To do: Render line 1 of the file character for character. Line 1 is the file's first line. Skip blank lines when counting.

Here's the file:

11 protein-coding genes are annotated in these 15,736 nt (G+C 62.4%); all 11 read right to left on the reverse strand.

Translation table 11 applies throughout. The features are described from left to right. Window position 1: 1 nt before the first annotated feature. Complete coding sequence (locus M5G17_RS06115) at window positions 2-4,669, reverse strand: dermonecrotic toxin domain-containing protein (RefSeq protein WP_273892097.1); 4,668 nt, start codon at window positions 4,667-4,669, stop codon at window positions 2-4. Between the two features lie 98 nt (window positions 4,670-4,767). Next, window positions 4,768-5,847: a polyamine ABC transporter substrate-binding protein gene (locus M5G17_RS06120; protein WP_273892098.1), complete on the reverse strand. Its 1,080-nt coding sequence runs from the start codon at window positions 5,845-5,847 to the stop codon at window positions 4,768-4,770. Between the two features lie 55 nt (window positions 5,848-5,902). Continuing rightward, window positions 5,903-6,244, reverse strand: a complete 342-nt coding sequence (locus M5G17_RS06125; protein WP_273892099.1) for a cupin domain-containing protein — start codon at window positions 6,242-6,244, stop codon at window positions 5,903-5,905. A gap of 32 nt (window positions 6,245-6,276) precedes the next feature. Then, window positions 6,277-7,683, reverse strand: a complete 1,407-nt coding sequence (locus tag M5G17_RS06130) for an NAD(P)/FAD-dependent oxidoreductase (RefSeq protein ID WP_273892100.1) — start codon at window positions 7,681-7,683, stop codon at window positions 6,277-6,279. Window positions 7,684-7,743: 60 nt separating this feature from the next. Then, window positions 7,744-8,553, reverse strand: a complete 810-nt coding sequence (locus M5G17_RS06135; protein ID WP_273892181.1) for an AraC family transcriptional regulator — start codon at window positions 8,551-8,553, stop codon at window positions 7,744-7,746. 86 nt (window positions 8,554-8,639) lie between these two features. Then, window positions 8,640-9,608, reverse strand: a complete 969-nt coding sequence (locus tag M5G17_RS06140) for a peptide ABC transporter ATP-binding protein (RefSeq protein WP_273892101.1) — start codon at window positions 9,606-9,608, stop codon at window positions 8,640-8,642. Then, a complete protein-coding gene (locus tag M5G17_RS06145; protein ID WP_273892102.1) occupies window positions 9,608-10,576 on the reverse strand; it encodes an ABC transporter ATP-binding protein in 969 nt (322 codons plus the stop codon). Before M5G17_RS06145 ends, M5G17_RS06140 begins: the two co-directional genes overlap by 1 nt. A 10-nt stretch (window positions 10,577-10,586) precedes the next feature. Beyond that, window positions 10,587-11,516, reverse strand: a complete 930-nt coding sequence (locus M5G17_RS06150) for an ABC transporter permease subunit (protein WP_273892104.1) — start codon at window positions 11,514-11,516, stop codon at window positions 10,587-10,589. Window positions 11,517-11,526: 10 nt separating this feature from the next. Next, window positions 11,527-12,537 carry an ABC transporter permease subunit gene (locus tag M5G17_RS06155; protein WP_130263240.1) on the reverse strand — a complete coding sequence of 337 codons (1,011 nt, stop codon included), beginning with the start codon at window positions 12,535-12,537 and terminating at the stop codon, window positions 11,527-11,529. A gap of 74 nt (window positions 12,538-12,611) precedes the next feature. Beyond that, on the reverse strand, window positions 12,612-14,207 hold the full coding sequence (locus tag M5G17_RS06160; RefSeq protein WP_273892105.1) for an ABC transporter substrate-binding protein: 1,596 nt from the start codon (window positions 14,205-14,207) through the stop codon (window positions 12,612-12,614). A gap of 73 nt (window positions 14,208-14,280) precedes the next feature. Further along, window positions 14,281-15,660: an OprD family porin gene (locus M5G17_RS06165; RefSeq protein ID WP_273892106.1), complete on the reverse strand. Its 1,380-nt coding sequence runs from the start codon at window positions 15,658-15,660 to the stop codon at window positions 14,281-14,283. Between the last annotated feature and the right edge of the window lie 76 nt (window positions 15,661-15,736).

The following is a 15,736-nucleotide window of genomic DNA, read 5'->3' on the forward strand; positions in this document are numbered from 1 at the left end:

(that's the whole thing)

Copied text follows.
11 protein-coding genes are annotated in these 15,736 nt (G+C 62.4%); all 11 read right to left on the reverse strand.